Fix: FoxFi Not Working

FoxFi, now part of PdaNet+ is an app that enables Wi-Fi Hotspot on your Android phone without the need of a tether plan or root privileges. With multiple connection options like USB, Wi-Fi and Bluetooth, PdaNet+ is one of the leading Android apps for tethering mobile data traffic.

Users with big or unlimited data plans can use FoxFi to create Wi-Fi hotspots and allow their friends and family to connect via computers, tablets or game consoles with WPA2 security.

Unfortunately, due to pressure from mobile carriers and several updates (particularly the Nougat update), the Wi-Fi mode is now severely restricted to a few devices.

As of now, Verizon no longer allows FoxFi’s Wi-Fi connections on devices running Android Nougat. Also, only Samsung phones with a Verizon data plan running on Android 6.1 or below still have Wi-Fi connection support. For a complete list of supported FoxFi devices, check out this list.

FoxFi works by creating a security certificate that is later used to make changes to your Android system. After that, it uses a VPN (Virtual Private Network) to bypass the subscription check for your Hotspot, thus allowing you to enable it. But Android 7.0 (Nougat) has made things a lot trickier. However, Nougat has removed user control over security certificates. Even more, the update blocks FoxFi’s Wi-Fi tether and Bluetooth tether in some cases. So even if you are signaling to your device that you trust FoxFi, the app still doesn’t become a system-trusted app.

The good news; FoxFi’s USB tethering is mainly unaffected by the changes brought along with Nougat. The only minor issue is that T-Mobile data plans only work with “Hide Tether Usage” enabled, which will kill any kind of Netflix streaming.

With this in mind, here’s what you can do to continue using FoxFi to tether your mobile data connection.

Method 1: Use USB Tethering

If you were mainly using the FoxFi for your laptop, then this guide below is all you need. The good news is you can easily share your phone network with your PC/ Laptop. Although the steps might be a little different from device to device, you should be able to use the steps below as a general guide.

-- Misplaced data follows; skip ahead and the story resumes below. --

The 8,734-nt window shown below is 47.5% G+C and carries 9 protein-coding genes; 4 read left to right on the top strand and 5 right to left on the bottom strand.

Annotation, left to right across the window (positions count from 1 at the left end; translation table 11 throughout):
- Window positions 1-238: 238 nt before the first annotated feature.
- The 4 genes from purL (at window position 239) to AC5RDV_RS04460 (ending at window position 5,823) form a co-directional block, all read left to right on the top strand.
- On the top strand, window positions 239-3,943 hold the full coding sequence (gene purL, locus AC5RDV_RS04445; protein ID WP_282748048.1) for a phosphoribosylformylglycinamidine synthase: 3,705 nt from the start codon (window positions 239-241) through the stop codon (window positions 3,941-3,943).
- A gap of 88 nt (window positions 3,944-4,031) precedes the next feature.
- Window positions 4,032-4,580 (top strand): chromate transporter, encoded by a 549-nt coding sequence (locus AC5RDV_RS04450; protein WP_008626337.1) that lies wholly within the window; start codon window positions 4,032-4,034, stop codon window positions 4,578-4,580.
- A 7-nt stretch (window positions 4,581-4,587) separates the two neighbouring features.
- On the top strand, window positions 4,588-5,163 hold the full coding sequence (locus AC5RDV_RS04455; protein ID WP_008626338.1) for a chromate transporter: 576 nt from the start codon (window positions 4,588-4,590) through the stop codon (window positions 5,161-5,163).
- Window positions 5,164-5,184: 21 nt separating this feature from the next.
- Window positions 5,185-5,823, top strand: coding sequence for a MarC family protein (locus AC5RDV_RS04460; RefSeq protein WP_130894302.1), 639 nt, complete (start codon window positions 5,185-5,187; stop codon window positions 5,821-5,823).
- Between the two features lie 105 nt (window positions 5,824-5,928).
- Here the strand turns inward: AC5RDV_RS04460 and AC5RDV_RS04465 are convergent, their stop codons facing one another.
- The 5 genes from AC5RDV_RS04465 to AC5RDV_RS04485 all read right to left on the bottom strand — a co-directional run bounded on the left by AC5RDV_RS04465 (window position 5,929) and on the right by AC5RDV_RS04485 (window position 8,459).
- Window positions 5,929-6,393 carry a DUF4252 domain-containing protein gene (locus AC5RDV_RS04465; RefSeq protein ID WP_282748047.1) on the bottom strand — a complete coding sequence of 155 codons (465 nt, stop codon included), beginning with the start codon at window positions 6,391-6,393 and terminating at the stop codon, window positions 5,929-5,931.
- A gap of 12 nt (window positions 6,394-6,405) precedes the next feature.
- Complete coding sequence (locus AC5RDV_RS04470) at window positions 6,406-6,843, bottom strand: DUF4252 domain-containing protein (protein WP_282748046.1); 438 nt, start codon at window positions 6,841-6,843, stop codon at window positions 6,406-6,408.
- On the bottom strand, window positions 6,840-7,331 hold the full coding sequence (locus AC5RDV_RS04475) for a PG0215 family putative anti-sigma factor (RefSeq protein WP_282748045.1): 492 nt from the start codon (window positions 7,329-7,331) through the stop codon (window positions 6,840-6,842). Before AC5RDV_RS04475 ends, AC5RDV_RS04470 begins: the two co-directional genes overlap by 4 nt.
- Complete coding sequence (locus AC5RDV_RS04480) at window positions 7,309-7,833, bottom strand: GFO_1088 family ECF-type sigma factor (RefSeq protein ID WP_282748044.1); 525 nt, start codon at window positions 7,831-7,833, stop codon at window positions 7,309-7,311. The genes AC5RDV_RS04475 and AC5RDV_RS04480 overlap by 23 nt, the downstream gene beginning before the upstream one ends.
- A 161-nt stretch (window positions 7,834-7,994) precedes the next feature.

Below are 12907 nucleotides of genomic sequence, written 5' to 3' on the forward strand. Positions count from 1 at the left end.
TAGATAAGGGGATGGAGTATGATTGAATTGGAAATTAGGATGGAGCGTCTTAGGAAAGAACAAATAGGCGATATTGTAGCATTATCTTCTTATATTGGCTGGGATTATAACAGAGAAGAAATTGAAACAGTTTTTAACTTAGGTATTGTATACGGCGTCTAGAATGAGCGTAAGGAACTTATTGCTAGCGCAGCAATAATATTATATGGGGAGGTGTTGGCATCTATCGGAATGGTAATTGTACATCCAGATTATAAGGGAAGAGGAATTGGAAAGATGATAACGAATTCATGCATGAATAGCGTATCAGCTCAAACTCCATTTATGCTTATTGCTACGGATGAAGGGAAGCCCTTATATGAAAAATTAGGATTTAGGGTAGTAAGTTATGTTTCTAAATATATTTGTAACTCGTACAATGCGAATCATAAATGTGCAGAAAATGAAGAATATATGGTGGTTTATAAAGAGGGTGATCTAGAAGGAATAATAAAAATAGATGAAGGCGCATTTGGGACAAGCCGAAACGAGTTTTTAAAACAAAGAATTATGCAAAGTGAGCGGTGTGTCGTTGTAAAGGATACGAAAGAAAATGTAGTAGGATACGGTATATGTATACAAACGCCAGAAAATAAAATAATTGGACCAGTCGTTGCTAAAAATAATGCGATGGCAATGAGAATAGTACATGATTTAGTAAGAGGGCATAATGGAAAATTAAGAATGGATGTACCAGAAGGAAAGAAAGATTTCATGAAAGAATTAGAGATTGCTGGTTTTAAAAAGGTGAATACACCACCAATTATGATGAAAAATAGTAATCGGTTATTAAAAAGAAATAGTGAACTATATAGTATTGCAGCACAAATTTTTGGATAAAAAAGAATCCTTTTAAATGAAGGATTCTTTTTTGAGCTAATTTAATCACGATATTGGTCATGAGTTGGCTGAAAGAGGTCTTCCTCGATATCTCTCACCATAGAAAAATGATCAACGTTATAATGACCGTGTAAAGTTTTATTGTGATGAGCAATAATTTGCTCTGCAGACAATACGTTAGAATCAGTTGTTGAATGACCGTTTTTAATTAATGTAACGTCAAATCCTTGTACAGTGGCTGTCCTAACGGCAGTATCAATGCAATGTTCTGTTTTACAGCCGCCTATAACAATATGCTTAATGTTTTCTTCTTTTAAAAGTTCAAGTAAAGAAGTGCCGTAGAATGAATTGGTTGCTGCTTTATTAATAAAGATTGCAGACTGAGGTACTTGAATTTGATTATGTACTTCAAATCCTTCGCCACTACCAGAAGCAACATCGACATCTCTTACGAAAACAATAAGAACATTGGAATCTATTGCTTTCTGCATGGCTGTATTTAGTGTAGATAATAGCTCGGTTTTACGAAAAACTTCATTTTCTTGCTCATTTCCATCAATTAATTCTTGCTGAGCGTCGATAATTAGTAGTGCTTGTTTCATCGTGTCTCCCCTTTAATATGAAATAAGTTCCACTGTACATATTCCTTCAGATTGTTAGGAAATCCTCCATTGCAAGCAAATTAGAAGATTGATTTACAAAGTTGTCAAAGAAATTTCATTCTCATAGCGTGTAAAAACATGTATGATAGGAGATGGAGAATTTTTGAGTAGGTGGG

1. Download and install PdaNet+ from Google Play Store.
  2. Go to Settings and scroll all the way down to About Device (About Phone on some devices).
  3. Search for the option named Build Number and tap on it seven times. If you do it right, you should get a message saying something like “You are now a developer”.
  4. Now go back to the first Settings menu and scroll all the way down. You should be able to see a new option called Developer Option.
  5. Tap on Developer Options, scroll down to the debugging section and enable USB Debugging. But make sure you do this while your Android is not connected to the PC or laptop, otherwise it won’t work.
  6. Switch over to your PC / Laptop, visit this website and download the newest version of PdaNet+ to your computer. Make sure you download the right version (Windows or Mac).
  7. Follow through the initial setup and install PdaNet+ to your computer.
  8. Now it’s time to connect your phone with the PC/ laptop. Unless you already modified this, when you connect your phone the USB mode will be set to Charging by default. For this to work, you need to set it to MTP or PTP.

Note: Some LG models will only work with the PTP option.

  1. Once the connection is established, you should be able to access the internet via the newly created tethered connection. You can close this connection by right-clicking on the PdaNet+ icon on your computer and clicking on Disconnect.

Note: A good practice is to expand the PdaNet+ Settings on your computer and set it to “Auto Connect When attached”. This will ensure your computer will connect to your phone’s internet as soon as it’s plugged in.

Method 2: Downgrade to Marshmallow

If using USB Tethering doesn’t serve your purpose, then downgrading to Marshmallow is about your only option to continue using FoxFi. The problem is, the process might have major differences for each manufacturer. Since almost each device manufacturer has proprietary software used for flashing, we cannot provide you with a work-for-all guide.

If you decide to do it however, take some precautions because you run the risk of bricking your device. If you downgrade successfully, remember to freeze or disable the app that handles software updates, so that you don’t get upgraded to Nougat again.


Kevin Arrows

Kevin Arrows is a highly experienced and knowledgeable technology specialist with over a decade of industry experience. He holds a Microsoft Certified Technology Specialist (MCTS) certification and has a deep passion for staying up-to-date on the latest tech developments. Kevin has written extensively on a wide range of tech-related topics, showcasing his expertise and knowledge in areas such as software development, cybersecurity, and cloud computing. His contributions to the tech field have been widely recognized and respected by his peers, and he is highly regarded for his ability to explain complex technical concepts in a clear and concise manner.